Up until the last few years, this was pickle season at my mother’s house.
I am quite sure a great many of you younger readers have never tried pickling, and may have no desire, so I am equally sure it will be extinct some day. Shame.
If you find the notion daunting of devoting your kitchen to a royal mess for the day to produce a dozen jars of condiment, I understand, but you can scale the pickling party up or down easily. Start small and you may find you’re hooked.
There are also plenty of horror stories circulating about unsafe canning and bottling, but pickles are so acidic they resist going bad, and sterilizing bottles is not that difficult.
First, get organized. Use only bottles sold for this purpose and wash them, along with lids and screw tops, in the dishwasher or by hand in water as hot as you can stand it. Dry completely then place in the oven on a baking sheet for at least 20 minutes at 350 F. Put the lids in a pot of boiling water for the same 20 minutes.
It’s impossible to predict how many bottles you will need, but a good rule of thumb is to allow a pint jar for every pound of vegetables. An old pickler’s trick is to always sterilize more bottles than you expect you will need.
Place several layers of kitchen towels or other heat-proof covering on your kitchen counter or another surface that won’t be disturbed for the next few hours. I have several large wooden cutting boards that I like to use. Have clean oven mitts standing by.
Remove the sterilized jars from the oven only as fast as you can fill them — you want them blistering hot. Using a bottling funnel makes filling them much easier, although a small ladle works in a pinch.
Finally, when the jars are full to the top, wipe the threads with a clean cloth before putting on the lids, screwing them tight but only by hand — don’t tighten with a gadget. Place them upside down on the prepared surface and cool to room temperature. The lids should pull into a good seal — if any are sticking up you have a problem — refrigerate those and eat within a few days.
Could anything go better with leftover Jigg’s dinner hash or corned beef sandwiches than homemade mustard pickles? These are tangy and sweet with lots of neon yellow sauce.
4 lbs. yellow onions, coarsely chopped
3 large cucumbers, peeled and coarsely chopped
2 medium heads cauliflower, cut into florets
1/4 cup salt
8 cups sugar
1 cup each white vinegar and cider vinegar
1 tsp. turmeric
2 tbsp. pickling spice, wrapped in a small piece of cheesecloth and tied with kitchen twine
1 28-oz. can diced tomatoes (or fresh chopped if you can find flavourful ones)
1 cup prepared mustard
2 tbsp. Dijon mustard
1/2 cup cold water
1/2 cup flour
Combine onions, cucumbers, cauliflower florets and salt in a large bowl. Sprinkle with salt and refrigerate overnight. Wash thoroughly with cold water and drain well. In a large, heavy-bottomed pot, combine sugar, white vinegar, cider vinegar and turmeric. Bring to a boil and add pickling spice. Cover and simmer together 5 minutes. Add onions, cucumber and cauliflower and simmer 20 minutes. Add tomatoes, prepared mustard and Dijon mustard and bring to a vigorous boil. Whisk together cold water and flour — be careful there are no lumps. Whisk flour mixture into boiling pickles. Simmer about 5 minutes, until mixture is thickened and creamy. Bottle as described above.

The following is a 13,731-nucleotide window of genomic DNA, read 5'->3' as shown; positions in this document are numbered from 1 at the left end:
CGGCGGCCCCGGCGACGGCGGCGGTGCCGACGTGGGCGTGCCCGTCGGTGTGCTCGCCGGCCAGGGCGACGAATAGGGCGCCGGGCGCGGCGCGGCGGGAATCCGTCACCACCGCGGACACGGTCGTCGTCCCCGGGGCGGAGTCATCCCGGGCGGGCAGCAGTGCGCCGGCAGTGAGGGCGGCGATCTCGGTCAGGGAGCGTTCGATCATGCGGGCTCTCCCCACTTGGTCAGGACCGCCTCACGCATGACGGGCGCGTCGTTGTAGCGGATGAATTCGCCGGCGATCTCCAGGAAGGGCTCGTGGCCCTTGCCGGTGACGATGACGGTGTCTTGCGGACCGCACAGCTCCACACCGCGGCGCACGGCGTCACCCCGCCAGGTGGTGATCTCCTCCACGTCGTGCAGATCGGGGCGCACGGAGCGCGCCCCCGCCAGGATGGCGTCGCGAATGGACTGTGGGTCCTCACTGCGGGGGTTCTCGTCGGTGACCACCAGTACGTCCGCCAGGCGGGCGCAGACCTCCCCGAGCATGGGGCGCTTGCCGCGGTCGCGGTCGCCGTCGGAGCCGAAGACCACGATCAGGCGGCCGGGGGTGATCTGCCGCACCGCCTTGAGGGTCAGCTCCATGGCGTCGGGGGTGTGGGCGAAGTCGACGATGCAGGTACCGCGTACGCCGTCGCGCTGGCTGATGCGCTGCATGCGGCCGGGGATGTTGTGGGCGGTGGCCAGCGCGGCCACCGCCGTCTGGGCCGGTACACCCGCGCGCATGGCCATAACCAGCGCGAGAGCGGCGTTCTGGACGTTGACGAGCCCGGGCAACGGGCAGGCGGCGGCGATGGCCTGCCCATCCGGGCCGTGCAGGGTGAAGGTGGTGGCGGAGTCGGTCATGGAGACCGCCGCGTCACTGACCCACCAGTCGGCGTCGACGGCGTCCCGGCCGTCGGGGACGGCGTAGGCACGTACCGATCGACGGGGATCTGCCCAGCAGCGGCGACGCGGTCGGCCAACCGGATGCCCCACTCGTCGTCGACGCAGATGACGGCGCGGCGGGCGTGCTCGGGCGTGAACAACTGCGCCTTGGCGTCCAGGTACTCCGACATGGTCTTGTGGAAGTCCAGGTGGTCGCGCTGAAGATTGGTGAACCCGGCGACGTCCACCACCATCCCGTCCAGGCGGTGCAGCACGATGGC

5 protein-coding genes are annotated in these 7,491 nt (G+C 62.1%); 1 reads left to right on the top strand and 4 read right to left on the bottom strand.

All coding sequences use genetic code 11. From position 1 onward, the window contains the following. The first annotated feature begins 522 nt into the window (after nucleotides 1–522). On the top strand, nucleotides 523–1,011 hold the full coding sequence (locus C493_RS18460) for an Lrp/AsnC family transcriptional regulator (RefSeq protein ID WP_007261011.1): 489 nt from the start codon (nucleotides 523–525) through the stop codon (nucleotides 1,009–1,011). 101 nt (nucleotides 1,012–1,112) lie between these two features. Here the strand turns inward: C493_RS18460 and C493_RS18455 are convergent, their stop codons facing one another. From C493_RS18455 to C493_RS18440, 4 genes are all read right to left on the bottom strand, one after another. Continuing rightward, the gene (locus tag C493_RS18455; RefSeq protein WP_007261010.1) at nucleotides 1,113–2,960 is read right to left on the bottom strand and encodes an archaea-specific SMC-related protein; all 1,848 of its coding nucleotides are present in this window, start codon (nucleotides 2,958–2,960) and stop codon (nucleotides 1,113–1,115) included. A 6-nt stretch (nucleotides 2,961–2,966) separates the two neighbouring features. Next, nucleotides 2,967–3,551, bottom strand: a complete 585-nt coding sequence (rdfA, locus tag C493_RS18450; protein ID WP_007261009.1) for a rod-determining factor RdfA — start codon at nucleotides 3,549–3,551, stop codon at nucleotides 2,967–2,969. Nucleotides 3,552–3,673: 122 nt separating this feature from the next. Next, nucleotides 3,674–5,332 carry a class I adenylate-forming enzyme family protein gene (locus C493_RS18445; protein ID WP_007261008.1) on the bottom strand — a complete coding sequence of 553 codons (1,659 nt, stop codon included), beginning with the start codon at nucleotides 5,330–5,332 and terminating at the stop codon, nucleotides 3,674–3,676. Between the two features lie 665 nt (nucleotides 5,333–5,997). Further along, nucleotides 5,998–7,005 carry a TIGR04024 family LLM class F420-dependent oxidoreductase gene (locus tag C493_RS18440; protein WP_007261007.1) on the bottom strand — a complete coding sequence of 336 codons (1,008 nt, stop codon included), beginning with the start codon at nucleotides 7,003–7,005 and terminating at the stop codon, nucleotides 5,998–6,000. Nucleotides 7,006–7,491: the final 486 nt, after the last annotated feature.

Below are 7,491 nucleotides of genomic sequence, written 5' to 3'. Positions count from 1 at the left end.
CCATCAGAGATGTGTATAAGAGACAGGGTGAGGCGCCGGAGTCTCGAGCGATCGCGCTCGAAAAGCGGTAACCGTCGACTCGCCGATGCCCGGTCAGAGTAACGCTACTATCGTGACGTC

Green Tomato Chow Chow
These delicious pickles go with just about anything you can serve on your table, but I really like them with spicy Indian food, believe it or not.
10 lbs. green tomatoes
5 lbs. yellow onions
3 large cucumbers
3 each red and green bell peppers
1 large cauliflower, cut into florets
1 cup salt
6 cups white granulated sugar
2 cups firmly packed brown sugar
3 cups white vinegar
1 cup white wine vinegar
1 cup flour
4 tbsp. each turmeric and dry mustard
Chop all the vegetables into pickle-sized bites and place in a large bowl. Sprinkle on the salt and refrigerate overnight. I know this is a big addition to your fridge, so if it’s cold outside tape or tie the cover tightly to keep out any critters and leave it on the back deck.
Rinse thoroughly in cold water and drain well. Combine white sugar, brown sugar and white vinegar in a large, heavy-bottomed pot and bring to a boil.
Add drained vegetables and simmer, covered, 30 minutes, stirring occasionally. Whisk together white wine vinegar, flour, turmeric and dry mustard — make sure there are no lumps. Stir briskly into boiling vegetables. Cook, stirring, until thickened and smooth. Bottle as above.
Brown Sugar Beets
This is a messy endeavour, so I wouldn’t even consider trying another recipe because this one — my mother’s — is without question the best. I’ve shared it with you in the past, but it is such a classic it bears repeating.
If you are fortunate enough to grow your own beets, you have a choice to make. You can mix up the larger beets, sliced, with the small rosebuds left whole. My mother would painstakingly separate them so she always ended up with at least two or three jars of pickled rosebuds, which would be saved for gifting or serving at special occasions. The effort put into peeling those little things was substantial, but what an impressive presentation they make.
20 lbs. beets, scrubbed clean
6 cups white vinegar
2 cups water
2 cup firmly packed brown sugar
2 whole cloves per pint bottle (4 to a quart)
Boil the beets, skins on, until tender — about 1 hour for medium to large. Plunge into cold water and as soon as you can handle them, rub off the skins. Slice beets as you would like to see them served — I prefer slices that will barely fit in the bottles. Bring vinegar, water and brown sugar to a boil and simmer together 10 minutes. Fill sterilized bottles with sliced beets. Fill to the brim with vinegar mixture and top with cloves. Bottle as above.
Cynthia Stone is a writer, editor and teacher in St. John’s. Questions may be sent to her c/o The Telegram, P.O. Box 86, St. John’s, NL, A1E 4N1.